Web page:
BBC History Research Blog
BBC producer and academic
File R19/2529/1, BBC Written Archives
File R19/2529/1 in the BBC Written Archives is an unassuming battered blue notebook. Yet it contains one of the few remaining records of an extraordinary radio programme, the annotated script of ‘All the World Over’, broadcast on Christmas Day 1932. Although barely mentioned in histories of the BBC so breathtaking was its ambition that it was, for the Adelaide Chronicle at least, ‘one of the most amazing events ever conceived by man.’ That it should have been so completely forgotten is perhaps because the broadcast that followed it is so well remembered, the first Christmas message of King George V. Yet to hear the King’s speech without understanding what contemporary listeners heard before it is to miss much of the drama of the occasion. For it was the final thrill in a technical white-knuckle ride, as BBC producers attempted to span the globe in a live broadcast, uniting the British Empire.
The sounds of ‘Home’
A similar effort in 1931 had been a high-profile failure. The...
Dr Kate Murphy
Principal Lecturer, University of Bournemouth
Recently, I have been trying to find out more about an extraordinary woman called Isa Benzie, who forged an illustrious career at the BBC in the male-dominated world of foreign affairs. Joining the BBC in December 1927 as a secretary in the Foreign Department, she then worked her way up to become Foreign Director in 1933, a position she held until she left the BBC in January 1938. Her ten years in the Foreign Department are not easy to pin down. The BBC’s Written Archives Centre (WAC) hold a handful of administrative files, but these give very little information about what Benzie actually did. And the Foreign Department itself is illusive. Much of what I know about it has been garnered from the newspaper articles that lauded Benzie for attaining such an eminent post.
The rise and rise of Isa
Her BBC staff file does give some clues. She had been recruited to work with Major Atkinson, the original Foreign Director of the BBC. Atkinson was quick to recognise her capabilities and she was soon acting as his Deputy (she was promoted to the salaried Assistant grade in 1930). Atkinson was heavily involved in the work of the IBU – the International Broadcasting Union. From the early...
Professor of Literature, Newcastle University
For the past ten years I’ve been researching the cultural history of West African and Caribbean radio writing at the BBC in order to try and better understand the critical mid-century decades of decolonization, shrinking British sovereignty and mass migration to the metropole.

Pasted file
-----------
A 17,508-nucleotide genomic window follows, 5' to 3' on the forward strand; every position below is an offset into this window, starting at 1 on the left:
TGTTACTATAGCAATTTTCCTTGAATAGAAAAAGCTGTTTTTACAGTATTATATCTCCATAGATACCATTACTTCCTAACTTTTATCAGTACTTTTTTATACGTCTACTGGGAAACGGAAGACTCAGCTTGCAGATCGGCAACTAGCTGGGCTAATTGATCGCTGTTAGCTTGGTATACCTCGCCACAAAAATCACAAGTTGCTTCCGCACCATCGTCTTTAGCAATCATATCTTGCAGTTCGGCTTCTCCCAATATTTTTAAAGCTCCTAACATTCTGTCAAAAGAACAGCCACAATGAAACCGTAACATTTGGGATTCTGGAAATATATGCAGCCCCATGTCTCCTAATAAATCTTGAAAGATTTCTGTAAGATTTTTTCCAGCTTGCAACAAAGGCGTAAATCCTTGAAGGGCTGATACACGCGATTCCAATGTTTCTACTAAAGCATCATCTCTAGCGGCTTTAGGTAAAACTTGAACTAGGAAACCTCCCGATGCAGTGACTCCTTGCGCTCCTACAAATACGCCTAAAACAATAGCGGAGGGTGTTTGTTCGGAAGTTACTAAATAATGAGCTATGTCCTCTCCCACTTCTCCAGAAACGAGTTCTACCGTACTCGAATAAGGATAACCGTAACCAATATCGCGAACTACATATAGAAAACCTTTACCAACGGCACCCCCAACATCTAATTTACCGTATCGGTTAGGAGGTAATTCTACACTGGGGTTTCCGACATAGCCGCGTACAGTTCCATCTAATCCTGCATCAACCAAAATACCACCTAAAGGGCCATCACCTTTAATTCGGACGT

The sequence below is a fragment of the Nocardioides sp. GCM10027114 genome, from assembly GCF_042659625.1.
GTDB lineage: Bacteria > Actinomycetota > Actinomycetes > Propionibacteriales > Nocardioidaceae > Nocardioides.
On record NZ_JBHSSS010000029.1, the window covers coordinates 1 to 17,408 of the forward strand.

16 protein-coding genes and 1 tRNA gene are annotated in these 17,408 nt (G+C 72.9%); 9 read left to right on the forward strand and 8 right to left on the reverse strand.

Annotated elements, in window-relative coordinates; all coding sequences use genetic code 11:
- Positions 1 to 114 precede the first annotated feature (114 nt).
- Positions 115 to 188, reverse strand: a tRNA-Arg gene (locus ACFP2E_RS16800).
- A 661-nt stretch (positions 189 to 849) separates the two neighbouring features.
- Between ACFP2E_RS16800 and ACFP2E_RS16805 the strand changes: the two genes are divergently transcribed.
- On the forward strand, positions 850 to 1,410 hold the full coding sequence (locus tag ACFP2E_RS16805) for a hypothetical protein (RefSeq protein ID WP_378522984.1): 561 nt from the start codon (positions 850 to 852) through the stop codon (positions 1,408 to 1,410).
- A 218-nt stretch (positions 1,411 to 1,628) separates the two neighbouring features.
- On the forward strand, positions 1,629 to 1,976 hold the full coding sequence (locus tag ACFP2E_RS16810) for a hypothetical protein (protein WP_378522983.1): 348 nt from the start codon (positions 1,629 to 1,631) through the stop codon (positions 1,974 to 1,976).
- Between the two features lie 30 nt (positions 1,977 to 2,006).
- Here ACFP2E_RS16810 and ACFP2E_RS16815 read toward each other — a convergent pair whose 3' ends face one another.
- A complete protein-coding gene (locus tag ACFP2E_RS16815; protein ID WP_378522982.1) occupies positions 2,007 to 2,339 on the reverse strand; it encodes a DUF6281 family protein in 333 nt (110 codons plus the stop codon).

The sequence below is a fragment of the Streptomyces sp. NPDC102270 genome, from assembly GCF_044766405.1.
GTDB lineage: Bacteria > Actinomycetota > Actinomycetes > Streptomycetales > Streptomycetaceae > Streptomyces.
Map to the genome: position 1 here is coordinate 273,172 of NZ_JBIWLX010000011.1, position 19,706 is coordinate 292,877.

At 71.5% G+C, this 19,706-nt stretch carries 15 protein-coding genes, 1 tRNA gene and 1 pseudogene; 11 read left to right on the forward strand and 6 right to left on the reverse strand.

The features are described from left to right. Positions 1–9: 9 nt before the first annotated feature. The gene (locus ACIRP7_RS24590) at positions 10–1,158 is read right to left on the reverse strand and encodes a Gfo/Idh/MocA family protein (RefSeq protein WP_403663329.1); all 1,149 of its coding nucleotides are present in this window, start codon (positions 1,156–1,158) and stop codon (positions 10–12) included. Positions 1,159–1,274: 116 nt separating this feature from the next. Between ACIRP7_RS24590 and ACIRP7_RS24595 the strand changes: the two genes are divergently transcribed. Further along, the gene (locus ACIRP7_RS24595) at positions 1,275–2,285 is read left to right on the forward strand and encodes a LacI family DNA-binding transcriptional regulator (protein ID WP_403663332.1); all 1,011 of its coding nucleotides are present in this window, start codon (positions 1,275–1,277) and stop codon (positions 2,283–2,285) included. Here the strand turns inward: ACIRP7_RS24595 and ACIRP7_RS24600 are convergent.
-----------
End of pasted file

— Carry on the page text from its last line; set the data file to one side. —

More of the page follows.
Between the 1930s and 1960s, the BBC commissioned radio scripts and broadcasts by around 300 African and Caribbean contributors, including an extraordinary series of then unknown authors: V.S. Naipaul, Derek Walcott, Una Marson, George Lamming, Louise Bennett, Chinua Achebe, Wole Soyinka, Amos Tutuola. Yet surprisingly, given both the pedigree of its individual contributors and the sheer numerical scale of its output, relatively little is known of the actual content of the broadcasts.
Most of the sound archive from this period has been wiped - destroyed decades ago when the tight budgetary constraints of the Overseas Service and the relative expense of recording technologies made the costs impossible to bear. But thankfully many of their scripts still survive, preserved in silence at the BBC Written Archives in Caversham.
Caversham is quintessential suburbia. Just beyond the thronging commuter traffic of...
Associate Professor, University of Exeter
During the Second World War millions of people in Nazi Germany turned to the BBC’s German-language programmes for reliable information about everyday events. Here they could find out how many people had been killed in air raids. They could hear about the food that London restaurants offered on menus while they had only stale bread and Ersatz coffee to consume. They could listen to Thomas Mann pronouncing his views on the war over the ether from California. They could also be entertained by songs and features that ridiculed their Nazi leaders.
The creation of the BBC German Service
Professor of the Arts on Screen, University of Westminster
Those of us privileged to undertake research at the BBC’s Written Archives Centre in Caversham regard its holdings with reverence. The repository of the organisation’s papers of all kinds since 1922, Caversham guards the details of innumerable interactions with the powerful, the talented and the outraged. Here too are countless legacies of the bureaucracy that kept the studios humming and the staff canteens stocked. Key to the delights of Caversham are the files that have to be newly checked for sensitive material before one is permitted access. Most often this means that the archivist and...